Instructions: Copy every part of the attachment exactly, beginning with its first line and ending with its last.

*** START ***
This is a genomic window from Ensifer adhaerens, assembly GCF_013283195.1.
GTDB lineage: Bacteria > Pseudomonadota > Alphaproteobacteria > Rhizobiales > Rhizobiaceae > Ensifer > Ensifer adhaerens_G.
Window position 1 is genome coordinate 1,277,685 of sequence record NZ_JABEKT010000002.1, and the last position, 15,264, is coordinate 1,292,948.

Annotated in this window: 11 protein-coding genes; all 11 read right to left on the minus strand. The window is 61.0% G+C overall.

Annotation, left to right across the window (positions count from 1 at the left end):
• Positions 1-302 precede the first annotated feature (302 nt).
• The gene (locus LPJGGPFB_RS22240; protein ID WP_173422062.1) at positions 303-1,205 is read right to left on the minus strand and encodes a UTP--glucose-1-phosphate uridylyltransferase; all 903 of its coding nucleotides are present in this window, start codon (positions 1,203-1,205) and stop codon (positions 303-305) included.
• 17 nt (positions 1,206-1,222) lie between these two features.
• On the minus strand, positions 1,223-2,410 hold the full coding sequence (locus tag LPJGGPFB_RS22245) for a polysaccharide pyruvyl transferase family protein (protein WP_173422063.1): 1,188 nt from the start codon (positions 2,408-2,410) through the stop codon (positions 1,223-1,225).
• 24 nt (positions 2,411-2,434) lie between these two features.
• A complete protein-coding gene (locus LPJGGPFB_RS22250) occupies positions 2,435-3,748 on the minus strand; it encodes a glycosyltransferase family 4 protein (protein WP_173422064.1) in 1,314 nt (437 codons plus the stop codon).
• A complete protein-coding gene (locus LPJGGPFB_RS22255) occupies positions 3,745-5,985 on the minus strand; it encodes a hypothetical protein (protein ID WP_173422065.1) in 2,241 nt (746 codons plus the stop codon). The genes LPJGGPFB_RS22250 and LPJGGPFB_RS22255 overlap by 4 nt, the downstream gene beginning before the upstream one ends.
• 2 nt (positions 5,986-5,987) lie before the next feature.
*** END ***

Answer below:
This is a genomic window from Ensifer adhaerens, assembly GCF_013283195.1.
GTDB lineage: Bacteria > Pseudomonadota > Alphaproteobacteria > Rhizobiales > Rhizobiaceae > Ensifer > Ensifer adhaerens_G.
Window position 1 is genome coordinate 1,277,685 of sequence record NZ_JABEKT010000002.1, and the last position, 15,264, is coordinate 1,292,948.

Annotated in this window: 11 protein-coding genes; all 11 read right to left on the minus strand. The window is 61.0% G+C overall.

Annotation, left to right across the window (positions count from 1 at the left end):
• Positions 1-302 precede the first annotated feature (302 nt).
• The gene (locus LPJGGPFB_RS22240; protein ID WP_173422062.1) at positions 303-1,205 is read right to left on the minus strand and encodes a UTP--glucose-1-phosphate uridylyltransferase; all 903 of its coding nucleotides are present in this window, start codon (positions 1,203-1,205) and stop codon (positions 303-305) included.
• 17 nt (positions 1,206-1,222) lie between these two features.
• On the minus strand, positions 1,223-2,410 hold the full coding sequence (locus tag LPJGGPFB_RS22245) for a polysaccharide pyruvyl transferase family protein (protein WP_173422063.1): 1,188 nt from the start codon (positions 2,408-2,410) through the stop codon (positions 1,223-1,225).
• 24 nt (positions 2,411-2,434) lie between these two features.
• A complete protein-coding gene (locus LPJGGPFB_RS22250) occupies positions 2,435-3,748 on the minus strand; it encodes a glycosyltransferase family 4 protein (protein WP_173422064.1) in 1,314 nt (437 codons plus the stop codon).
• A complete protein-coding gene (locus LPJGGPFB_RS22255) occupies positions 3,745-5,985 on the minus strand; it encodes a hypothetical protein (protein ID WP_173422065.1) in 2,241 nt (746 codons plus the stop codon). The genes LPJGGPFB_RS22250 and LPJGGPFB_RS22255 overlap by 4 nt, the downstream gene beginning before the upstream one ends.
• 2 nt (positions 5,986-5,987) lie before the next feature.